As part of an upcoming federal sentence regarding a fraud conviction he was found guilty of last summer, a judge has ruled that Martin Shkreli (also known as “Pharma Bro”) will have to give up $7.36 million in assets.
Judge Kiyo Matsumoto issued the ruling on Monday, stating that Shkreli may have to give up substantial “substitute” assets in order to satisfy the judgment, CNBC reports. These assets may include his stakeholdership in the pharmaceutical company he worked for, other assets in an E-Trade brokerage account he owns, and perhaps strangest of all, a rare Wu-Tang Clan album that Shkreli purchased at auction.
The album that Shkreli bought, “Once Upon A Time In Shaolin,” is famous for being the only copy of that album the hip-hop group ever released. Shkreli bought it at auction for over $2 million in 2015.
It’s unclear what the government will do with the album once Shkreli turns it over — if he ends up doing so at all. Matsumoto, immediately after issuing her ruling, stayed the order pending a likely appeal by the former pharmaceutical executive.
Shkreli made headlines in 2015 when he defended his company’s decision to raise the price of Daraprim (an important drug that combats parasites in pregnant women and individuals with HIV) from $13.50 per pill to $750 per pill.
“To me the drug was woefully underpriced,” he explained in defending the price hike.
Perhaps indicative of how ridiculous the price gouging was, students in Australia soon after demonstrated how easy it was to actually make Daraprim — producing nearly 4 grams of the active ingredient in the drug for just $20.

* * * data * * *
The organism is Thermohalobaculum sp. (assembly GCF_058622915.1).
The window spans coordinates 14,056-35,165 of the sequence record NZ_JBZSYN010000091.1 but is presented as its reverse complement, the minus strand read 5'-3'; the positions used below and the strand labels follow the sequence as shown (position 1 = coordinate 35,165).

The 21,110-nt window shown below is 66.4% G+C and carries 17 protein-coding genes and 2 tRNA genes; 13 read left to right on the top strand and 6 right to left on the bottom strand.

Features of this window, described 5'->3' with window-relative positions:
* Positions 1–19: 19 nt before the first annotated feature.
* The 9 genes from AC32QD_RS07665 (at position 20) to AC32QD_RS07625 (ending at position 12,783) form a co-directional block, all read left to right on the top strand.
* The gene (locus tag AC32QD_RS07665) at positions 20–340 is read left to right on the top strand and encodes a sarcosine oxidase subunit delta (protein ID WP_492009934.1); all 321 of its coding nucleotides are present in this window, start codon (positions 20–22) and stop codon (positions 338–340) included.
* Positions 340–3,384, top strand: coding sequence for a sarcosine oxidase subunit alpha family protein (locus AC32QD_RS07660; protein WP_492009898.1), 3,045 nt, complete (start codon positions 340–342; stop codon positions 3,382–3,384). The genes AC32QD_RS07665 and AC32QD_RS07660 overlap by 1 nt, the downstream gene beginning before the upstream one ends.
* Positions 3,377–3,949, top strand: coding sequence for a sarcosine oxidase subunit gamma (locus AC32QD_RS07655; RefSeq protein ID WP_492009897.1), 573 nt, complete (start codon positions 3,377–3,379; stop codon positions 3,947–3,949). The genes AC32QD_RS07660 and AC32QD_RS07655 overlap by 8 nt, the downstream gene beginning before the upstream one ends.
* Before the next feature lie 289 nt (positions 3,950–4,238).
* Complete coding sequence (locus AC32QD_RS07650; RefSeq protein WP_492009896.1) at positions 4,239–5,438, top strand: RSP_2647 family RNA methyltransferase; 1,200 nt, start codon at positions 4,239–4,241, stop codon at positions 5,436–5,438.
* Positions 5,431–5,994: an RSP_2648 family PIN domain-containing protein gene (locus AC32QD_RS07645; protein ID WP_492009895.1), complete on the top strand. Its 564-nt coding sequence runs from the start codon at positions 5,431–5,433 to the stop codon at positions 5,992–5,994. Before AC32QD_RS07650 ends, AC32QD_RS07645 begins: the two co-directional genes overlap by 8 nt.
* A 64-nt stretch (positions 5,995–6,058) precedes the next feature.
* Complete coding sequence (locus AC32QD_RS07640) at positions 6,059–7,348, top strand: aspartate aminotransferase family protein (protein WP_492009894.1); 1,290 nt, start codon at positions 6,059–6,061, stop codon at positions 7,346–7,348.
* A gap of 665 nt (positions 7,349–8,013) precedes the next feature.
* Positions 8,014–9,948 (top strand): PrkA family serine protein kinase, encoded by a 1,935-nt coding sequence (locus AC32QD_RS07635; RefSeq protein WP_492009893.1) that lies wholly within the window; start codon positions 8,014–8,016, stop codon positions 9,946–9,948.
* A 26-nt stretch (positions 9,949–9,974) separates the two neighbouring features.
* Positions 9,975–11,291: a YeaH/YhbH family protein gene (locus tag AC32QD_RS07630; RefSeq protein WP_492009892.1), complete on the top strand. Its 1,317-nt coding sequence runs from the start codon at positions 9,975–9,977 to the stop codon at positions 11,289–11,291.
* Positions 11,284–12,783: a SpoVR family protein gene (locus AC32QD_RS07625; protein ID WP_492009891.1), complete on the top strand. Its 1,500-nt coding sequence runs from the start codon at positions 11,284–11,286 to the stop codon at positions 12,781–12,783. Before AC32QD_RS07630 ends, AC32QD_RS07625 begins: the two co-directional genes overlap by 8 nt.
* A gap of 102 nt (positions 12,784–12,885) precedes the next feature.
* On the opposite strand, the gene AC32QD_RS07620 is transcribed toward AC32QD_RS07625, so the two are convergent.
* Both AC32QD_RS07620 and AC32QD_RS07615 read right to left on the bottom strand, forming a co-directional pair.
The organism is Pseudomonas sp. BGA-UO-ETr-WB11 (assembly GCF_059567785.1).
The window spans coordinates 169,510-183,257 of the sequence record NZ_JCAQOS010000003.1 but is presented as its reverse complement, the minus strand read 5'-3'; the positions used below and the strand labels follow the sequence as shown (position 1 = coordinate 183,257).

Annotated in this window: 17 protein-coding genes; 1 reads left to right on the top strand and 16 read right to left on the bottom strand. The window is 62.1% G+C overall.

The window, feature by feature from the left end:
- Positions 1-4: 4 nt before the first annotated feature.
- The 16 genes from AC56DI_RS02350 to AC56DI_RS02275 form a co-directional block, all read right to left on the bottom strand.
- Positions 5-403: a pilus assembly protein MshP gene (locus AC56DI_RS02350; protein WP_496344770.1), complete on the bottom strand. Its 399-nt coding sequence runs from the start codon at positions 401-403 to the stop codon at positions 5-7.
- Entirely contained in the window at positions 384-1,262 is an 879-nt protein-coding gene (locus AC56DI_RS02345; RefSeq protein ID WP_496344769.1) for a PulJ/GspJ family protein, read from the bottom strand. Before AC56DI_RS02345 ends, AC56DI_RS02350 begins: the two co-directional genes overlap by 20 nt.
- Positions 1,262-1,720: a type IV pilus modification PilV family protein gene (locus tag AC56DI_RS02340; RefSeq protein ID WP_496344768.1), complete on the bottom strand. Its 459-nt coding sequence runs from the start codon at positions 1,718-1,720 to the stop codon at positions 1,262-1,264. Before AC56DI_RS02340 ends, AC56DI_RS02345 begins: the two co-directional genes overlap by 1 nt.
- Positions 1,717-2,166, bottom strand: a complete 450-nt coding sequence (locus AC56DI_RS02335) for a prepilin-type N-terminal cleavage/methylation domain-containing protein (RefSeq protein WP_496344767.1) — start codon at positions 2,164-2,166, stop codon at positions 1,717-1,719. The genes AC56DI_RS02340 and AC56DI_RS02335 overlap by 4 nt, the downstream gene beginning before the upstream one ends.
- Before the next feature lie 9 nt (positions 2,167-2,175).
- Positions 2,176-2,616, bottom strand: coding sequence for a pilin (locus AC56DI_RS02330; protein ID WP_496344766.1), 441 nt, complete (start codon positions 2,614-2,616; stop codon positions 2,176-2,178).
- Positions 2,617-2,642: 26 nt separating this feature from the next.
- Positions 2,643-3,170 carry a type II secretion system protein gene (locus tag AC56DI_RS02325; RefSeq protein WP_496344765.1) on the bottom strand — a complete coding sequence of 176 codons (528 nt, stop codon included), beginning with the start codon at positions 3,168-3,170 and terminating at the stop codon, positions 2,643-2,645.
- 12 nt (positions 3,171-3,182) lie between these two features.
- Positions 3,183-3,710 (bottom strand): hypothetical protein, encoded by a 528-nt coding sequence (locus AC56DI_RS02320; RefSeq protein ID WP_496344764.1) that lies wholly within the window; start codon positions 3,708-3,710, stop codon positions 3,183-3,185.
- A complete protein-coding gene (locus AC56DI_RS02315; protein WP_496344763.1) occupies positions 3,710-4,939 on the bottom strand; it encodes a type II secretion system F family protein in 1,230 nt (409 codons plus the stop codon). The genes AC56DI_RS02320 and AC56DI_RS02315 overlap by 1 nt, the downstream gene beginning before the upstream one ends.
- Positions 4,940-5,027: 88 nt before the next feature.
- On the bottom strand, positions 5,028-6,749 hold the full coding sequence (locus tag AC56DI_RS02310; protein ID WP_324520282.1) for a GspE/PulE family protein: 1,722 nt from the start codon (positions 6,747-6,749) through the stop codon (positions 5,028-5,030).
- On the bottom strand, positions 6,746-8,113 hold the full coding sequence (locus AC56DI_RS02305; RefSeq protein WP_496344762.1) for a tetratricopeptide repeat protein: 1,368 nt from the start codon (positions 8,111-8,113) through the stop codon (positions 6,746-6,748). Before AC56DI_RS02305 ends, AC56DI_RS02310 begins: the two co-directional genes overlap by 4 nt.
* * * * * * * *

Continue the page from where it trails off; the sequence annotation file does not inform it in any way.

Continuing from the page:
Shkreli faced legal challenges following his rise to infamy. Last summer, he was convicted of committing fraud in an unrelated case against investors, providing them assurances that their assets were making money when the opposite was true. Shkreli even went so far as to pay investors in his hedge fund scheme out of his own pocket to keep up appearances.
The announcement made on Monday regarding his forfeitures was related to this conviction. What time he’ll be spending behind bars will be determined this Friday.
There’s no doubt that Shkreli is receiving a punishment that fits his crimes. Whether it’s jacking up the prices of important prescription medication, or defrauding investors in his hedge fund dealings, Shkreli’s actions demonstrate that he has deep-seeded character flaws that, hopefully, some time behind bars will fix.
For fans of hip-hop music, it will be interesting to see what happens to the Wu-Tang album. For anyone who is a fan of common decency, however, all eyes will be on Shkreli’s sentencing hearing later this week.